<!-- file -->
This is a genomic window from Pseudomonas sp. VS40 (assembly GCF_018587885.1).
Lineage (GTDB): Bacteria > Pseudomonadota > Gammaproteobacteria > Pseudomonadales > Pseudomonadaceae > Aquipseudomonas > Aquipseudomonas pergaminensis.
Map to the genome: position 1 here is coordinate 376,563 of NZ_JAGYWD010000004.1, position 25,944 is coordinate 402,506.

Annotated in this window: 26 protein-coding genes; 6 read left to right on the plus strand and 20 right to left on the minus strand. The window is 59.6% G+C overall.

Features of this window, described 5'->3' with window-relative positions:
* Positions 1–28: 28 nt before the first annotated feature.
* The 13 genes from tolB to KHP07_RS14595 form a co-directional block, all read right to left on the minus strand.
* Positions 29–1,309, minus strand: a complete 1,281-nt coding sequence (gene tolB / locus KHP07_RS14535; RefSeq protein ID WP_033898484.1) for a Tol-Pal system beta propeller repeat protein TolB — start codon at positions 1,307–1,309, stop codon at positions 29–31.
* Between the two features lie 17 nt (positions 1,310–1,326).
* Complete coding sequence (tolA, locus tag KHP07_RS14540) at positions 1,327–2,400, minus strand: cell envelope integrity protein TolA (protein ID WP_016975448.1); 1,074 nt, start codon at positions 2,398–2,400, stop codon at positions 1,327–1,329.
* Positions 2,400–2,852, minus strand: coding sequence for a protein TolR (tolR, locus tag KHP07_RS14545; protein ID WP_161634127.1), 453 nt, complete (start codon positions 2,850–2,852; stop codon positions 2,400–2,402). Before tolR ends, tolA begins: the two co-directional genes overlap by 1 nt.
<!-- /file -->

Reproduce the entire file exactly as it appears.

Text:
This is a genomic window from Pseudomonas sp. VS40 (assembly GCF_018587885.1).
Lineage (GTDB): Bacteria > Pseudomonadota > Gammaproteobacteria > Pseudomonadales > Pseudomonadaceae > Aquipseudomonas > Aquipseudomonas pergaminensis.
Map to the genome: position 1 here is coordinate 376,563 of NZ_JAGYWD010000004.1, position 25,944 is coordinate 402,506.

Annotated in this window: 26 protein-coding genes; 6 read left to right on the plus strand and 20 right to left on the minus strand. The window is 59.6% G+C overall.

Features of this window, described 5'->3' with window-relative positions:
* Positions 1–28: 28 nt before the first annotated feature.
* The 13 genes from tolB to KHP07_RS14595 form a co-directional block, all read right to left on the minus strand.
* Positions 29–1,309, minus strand: a complete 1,281-nt coding sequence (gene tolB / locus KHP07_RS14535; RefSeq protein ID WP_033898484.1) for a Tol-Pal system beta propeller repeat protein TolB — start codon at positions 1,307–1,309, stop codon at positions 29–31.
* Between the two features lie 17 nt (positions 1,310–1,326).
* Complete coding sequence (tolA, locus tag KHP07_RS14540) at positions 1,327–2,400, minus strand: cell envelope integrity protein TolA (protein ID WP_016975448.1); 1,074 nt, start codon at positions 2,398–2,400, stop codon at positions 1,327–1,329.
* Positions 2,400–2,852, minus strand: coding sequence for a protein TolR (tolR, locus tag KHP07_RS14545; protein ID WP_161634127.1), 453 nt, complete (start codon positions 2,850–2,852; stop codon positions 2,400–2,402). Before tolR ends, tolA begins: the two co-directional genes overlap by 1 nt.